Film review – Child’s Pose

Original review appeared here.

Winner of the Golden Bear at the Berlinale awards this year, Child’s Pose is a reminder of the stark power that an excellent script and exceptional acting can have. It begins as a gentle comedy, observing the dispassionate cynicism of the upper class – Cornelia (Luminița Gheorghiu) and her friend Olga talk frankly about her useless husband and her son who never calls. Cornelia spends her days gossiping with the cleaner Clara (her only access to her son, whose house Clara also cleans), and goes to opera rehearsals in the evening.

When her son Barbu (Bogdan Dumitrache) hits and kills a child while speeding on the motorway, the film becomes a study of the lengths to which Cornelia will go to protect her own child. She takes complete charge: controlling, bribing and emphasising her important connections. Meanwhile she completely forgets the family of the victim. This movie really succeeds at showing how hard it can be to empathise, and the ease with which we default to selfishness.

Childs-Pose-Luminita-GheorghiuAs the focus of the film, the audience’s sympathy is drawn towards the driver’s family rather than the victim’s, and in that sense we respond as Cornelia does – her loyalty is to her son. At points she even seems happy to have him back despite what he has done. Gheorghiu gives a completely convincing and astute portrayal as the mother: she is nosy and manipulative, forceful and often unpleasant. But she is also a tragic figure. Her days are spent chatting to the cleaner and watching opera. Reflecting on the nature of parents she says: “Everything they failed to accomplish they achieve through their children.” Maternal love is eternal love, but it is up to us to decide to what extent she is motivated by selfishness, too.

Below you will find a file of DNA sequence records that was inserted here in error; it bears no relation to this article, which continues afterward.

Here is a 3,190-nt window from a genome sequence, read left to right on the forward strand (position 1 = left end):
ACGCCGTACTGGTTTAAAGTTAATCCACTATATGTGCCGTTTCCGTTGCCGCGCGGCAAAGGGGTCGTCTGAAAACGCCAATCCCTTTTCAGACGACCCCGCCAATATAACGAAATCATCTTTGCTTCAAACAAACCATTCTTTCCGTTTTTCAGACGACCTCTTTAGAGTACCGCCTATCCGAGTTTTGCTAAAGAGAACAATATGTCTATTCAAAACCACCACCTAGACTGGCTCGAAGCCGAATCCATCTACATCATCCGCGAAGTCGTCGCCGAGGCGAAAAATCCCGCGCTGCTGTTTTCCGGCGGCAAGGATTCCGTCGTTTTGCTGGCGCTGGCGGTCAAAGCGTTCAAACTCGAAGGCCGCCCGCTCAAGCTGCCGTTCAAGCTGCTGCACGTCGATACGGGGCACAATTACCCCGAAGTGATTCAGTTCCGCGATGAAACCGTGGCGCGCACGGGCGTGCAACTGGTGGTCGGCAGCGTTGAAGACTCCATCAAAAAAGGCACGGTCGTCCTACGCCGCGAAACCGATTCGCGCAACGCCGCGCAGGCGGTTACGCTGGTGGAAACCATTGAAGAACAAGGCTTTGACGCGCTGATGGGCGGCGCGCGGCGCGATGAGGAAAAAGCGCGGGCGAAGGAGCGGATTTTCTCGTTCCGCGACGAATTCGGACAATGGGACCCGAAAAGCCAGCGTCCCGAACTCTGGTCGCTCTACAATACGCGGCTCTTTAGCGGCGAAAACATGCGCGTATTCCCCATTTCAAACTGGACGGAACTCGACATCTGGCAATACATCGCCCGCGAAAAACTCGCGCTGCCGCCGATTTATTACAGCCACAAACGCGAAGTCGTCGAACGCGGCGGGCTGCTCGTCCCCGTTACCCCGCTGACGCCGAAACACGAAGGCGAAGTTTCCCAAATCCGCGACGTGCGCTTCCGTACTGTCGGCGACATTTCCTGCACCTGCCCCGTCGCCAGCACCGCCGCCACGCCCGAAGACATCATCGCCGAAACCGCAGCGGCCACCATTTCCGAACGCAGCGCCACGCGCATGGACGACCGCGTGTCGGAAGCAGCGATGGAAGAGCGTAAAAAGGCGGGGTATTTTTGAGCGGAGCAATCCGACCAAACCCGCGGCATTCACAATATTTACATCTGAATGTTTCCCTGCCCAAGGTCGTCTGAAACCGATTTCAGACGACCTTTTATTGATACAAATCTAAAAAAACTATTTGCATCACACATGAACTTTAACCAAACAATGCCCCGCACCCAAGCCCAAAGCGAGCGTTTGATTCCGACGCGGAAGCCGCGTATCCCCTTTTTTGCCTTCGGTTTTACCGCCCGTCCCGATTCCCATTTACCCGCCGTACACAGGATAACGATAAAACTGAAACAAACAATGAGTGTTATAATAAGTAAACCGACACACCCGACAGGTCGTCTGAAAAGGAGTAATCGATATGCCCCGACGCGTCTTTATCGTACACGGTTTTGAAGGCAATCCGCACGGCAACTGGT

The film is genuinely enthralling throughout. It has an incisive and subtle script by Răzvan Rădulescu that presents both a gripping family drama and an intricately layered character study. The intensity and ambivalence of the final scene are stunning. Close-up shots of Cornelia allow the audience to scrutinise her expressions in minute detail as she delivers a heartbreaking monologue, but it remains impossible to tell whether we are seeing the genuine outpourings of a distraught mother, or the deeply callous façade of the upper class matriarch who will do anything to get what she wants.

Watch the trailer for Child’s Pose here:

Watch the trailer for Child’s Pose here:

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